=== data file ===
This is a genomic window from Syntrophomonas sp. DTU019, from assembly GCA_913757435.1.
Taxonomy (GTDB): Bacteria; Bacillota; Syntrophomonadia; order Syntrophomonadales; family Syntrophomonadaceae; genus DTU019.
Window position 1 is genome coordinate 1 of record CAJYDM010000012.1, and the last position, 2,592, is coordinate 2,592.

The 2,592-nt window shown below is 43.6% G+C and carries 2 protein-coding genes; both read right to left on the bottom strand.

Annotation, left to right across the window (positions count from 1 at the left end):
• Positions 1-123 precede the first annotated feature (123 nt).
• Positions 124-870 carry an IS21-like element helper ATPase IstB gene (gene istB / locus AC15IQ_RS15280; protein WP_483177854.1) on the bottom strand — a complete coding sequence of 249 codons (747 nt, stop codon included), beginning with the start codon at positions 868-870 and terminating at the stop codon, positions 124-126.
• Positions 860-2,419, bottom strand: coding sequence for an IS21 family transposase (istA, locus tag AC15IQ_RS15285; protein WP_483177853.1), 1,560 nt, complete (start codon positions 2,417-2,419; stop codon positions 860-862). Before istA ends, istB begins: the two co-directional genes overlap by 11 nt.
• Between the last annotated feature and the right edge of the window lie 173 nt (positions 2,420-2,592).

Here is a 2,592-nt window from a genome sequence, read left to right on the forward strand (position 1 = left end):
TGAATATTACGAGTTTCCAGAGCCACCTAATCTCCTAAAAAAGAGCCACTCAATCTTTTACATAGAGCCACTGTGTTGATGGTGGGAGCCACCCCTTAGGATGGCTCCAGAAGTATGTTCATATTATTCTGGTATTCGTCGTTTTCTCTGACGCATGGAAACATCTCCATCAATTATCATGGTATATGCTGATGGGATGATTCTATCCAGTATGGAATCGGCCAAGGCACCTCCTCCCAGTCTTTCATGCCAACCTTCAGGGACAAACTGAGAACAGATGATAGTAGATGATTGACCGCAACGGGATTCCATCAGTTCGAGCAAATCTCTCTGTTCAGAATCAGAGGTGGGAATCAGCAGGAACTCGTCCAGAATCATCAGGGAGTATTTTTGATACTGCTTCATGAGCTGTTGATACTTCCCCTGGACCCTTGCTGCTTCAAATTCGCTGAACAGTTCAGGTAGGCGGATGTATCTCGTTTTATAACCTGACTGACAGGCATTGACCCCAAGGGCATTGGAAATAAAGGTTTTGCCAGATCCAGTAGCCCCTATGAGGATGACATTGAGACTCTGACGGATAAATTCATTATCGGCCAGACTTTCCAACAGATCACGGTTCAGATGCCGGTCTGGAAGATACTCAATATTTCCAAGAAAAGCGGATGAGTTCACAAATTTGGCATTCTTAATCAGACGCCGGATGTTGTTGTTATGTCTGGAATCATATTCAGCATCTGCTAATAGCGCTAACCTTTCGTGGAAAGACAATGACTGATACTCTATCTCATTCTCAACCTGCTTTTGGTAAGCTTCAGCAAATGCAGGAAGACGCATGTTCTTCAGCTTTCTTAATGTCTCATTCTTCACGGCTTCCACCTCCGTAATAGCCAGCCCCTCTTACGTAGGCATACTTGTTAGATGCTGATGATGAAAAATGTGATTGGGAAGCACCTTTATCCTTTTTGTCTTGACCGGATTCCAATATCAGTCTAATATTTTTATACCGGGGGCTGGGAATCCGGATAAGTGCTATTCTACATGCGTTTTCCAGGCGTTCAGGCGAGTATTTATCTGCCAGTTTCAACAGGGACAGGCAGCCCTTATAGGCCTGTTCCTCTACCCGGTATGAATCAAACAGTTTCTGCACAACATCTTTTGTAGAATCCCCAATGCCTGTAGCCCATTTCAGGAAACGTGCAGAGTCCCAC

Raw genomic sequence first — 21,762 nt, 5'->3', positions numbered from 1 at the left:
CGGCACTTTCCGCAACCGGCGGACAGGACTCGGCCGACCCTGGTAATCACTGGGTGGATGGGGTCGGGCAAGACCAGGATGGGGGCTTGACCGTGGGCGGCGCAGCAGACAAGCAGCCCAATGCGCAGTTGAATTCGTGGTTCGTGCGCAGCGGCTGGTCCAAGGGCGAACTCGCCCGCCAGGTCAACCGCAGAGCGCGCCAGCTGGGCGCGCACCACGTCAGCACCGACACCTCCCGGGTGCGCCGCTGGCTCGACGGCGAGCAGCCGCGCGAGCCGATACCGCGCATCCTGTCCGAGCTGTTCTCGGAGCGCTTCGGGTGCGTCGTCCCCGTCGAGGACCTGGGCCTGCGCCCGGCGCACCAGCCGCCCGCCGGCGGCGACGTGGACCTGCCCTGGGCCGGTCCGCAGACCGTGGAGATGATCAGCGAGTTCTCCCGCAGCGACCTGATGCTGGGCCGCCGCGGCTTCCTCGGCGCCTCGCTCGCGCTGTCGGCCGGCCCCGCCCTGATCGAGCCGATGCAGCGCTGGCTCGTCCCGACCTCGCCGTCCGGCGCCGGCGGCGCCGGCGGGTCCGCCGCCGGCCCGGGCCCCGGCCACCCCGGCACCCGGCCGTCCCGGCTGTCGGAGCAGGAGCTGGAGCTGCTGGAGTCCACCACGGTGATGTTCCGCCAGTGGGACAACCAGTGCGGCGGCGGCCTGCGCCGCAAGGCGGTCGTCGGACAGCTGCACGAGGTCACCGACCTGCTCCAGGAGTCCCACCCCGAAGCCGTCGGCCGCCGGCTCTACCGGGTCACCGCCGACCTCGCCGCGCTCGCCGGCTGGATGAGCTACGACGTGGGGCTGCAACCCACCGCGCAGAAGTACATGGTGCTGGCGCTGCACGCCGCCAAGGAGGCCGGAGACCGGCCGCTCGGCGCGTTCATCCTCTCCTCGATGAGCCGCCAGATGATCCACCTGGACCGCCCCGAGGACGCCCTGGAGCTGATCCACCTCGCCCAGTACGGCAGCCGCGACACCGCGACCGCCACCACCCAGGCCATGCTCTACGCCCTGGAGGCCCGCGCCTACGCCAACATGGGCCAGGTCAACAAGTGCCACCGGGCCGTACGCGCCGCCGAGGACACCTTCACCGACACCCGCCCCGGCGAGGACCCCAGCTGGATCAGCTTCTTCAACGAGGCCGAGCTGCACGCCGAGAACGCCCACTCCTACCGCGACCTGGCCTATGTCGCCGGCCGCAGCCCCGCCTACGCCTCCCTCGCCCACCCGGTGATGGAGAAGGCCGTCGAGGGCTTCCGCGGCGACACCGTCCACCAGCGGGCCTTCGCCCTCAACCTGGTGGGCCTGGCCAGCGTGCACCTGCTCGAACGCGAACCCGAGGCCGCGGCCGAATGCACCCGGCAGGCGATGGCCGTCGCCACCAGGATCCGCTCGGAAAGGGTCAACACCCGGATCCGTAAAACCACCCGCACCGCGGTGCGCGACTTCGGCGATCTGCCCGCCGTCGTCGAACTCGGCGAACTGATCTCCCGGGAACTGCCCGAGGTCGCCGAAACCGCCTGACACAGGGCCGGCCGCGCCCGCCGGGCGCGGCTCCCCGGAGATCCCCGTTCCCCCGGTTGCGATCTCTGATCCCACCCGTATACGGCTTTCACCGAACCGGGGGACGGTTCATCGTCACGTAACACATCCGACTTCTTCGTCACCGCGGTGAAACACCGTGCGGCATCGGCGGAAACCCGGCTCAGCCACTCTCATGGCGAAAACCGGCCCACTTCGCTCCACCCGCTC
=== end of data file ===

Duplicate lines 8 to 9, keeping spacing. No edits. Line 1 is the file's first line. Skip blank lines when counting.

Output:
• Positions 860-2,419, bottom strand: coding sequence for an IS21 family transposase (istA, locus tag AC15IQ_RS15285; protein WP_483177853.1), 1,560 nt, complete (start codon positions 2,417-2,419; stop codon positions 860-862). Before istA ends, istB begins: the two co-directional genes overlap by 11 nt.
• Between the last annotated feature and the right edge of the window lie 173 nt (positions 2,420-2,592).